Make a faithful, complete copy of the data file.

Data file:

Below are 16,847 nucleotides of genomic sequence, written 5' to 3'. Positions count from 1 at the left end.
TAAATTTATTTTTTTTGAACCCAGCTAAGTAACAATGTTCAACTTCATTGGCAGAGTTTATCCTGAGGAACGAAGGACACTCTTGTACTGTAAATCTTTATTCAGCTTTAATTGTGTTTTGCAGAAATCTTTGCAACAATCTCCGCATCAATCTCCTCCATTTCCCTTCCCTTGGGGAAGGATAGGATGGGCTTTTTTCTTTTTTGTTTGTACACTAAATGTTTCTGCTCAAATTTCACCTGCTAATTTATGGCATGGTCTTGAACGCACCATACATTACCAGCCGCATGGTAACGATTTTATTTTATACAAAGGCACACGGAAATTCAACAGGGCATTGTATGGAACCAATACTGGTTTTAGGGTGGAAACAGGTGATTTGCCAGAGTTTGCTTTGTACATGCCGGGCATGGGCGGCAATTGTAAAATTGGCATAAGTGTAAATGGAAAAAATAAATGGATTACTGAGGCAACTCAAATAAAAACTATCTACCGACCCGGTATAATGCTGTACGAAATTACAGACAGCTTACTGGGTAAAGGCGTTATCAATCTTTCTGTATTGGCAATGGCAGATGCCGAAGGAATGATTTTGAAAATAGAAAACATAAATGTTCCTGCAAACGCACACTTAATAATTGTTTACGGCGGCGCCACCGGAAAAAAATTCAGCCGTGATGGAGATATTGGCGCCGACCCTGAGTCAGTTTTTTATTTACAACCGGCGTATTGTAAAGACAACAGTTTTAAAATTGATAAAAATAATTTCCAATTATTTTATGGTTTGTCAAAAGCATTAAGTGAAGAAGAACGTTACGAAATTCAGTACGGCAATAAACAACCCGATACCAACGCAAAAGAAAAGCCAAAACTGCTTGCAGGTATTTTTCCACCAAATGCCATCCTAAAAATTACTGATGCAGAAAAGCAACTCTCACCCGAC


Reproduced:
Below are 16,847 nucleotides of genomic sequence, written 5' to 3'. Positions count from 1 at the left end.
TAAATTTATTTTTTTTGAACCCAGCTAAGTAACAATGTTCAACTTCATTGGCAGAGTTTATCCTGAGGAACGAAGGACACTCTTGTACTGTAAATCTTTATTCAGCTTTAATTGTGTTTTGCAGAAATCTTTGCAACAATCTCCGCATCAATCTCCTCCATTTCCCTTCCCTTGGGGAAGGATAGGATGGGCTTTTTTCTTTTTTGTTTGTACACTAAATGTTTCTGCTCAAATTTCACCTGCTAATTTATGGCATGGTCTTGAACGCACCATACATTACCAGCCGCATGGTAACGATTTTATTTTATACAAAGGCACACGGAAATTCAACAGGGCATTGTATGGAACCAATACTGGTTTTAGGGTGGAAACAGGTGATTTGCCAGAGTTTGCTTTGTACATGCCGGGCATGGGCGGCAATTGTAAAATTGGCATAAGTGTAAATGGAAAAAATAAATGGATTACTGAGGCAACTCAAATAAAAACTATCTACCGACCCGGTATAATGCTGTACGAAATTACAGACAGCTTACTGGGTAAAGGCGTTATCAATCTTTCTGTATTGGCAATGGCAGATGCCGAAGGAATGATTTTGAAAATAGAAAACATAAATGTTCCTGCAAACGCACACTTAATAATTGTTTACGGCGGCGCCACCGGAAAAAAATTCAGCCGTGATGGAGATATTGGCGCCGACCCTGAGTCAGTTTTTTATTTACAACCGGCGTATTGTAAAGACAACAGTTTTAAAATTGATAAAAATAATTTCCAATTATTTTATGGTTTGTCAAAAGCATTAAGTGAAGAAGAACGTTACGAAATTCAGTACGGCAATAAACAACCCGATACCAACGCAAAAGAAAAGCCAAAACTGCTTGCAGGTATTTTTCCACCAAATGCCATCCTAAAAATTACTGATGCAGAAAAGCAACTCTCACCCGAC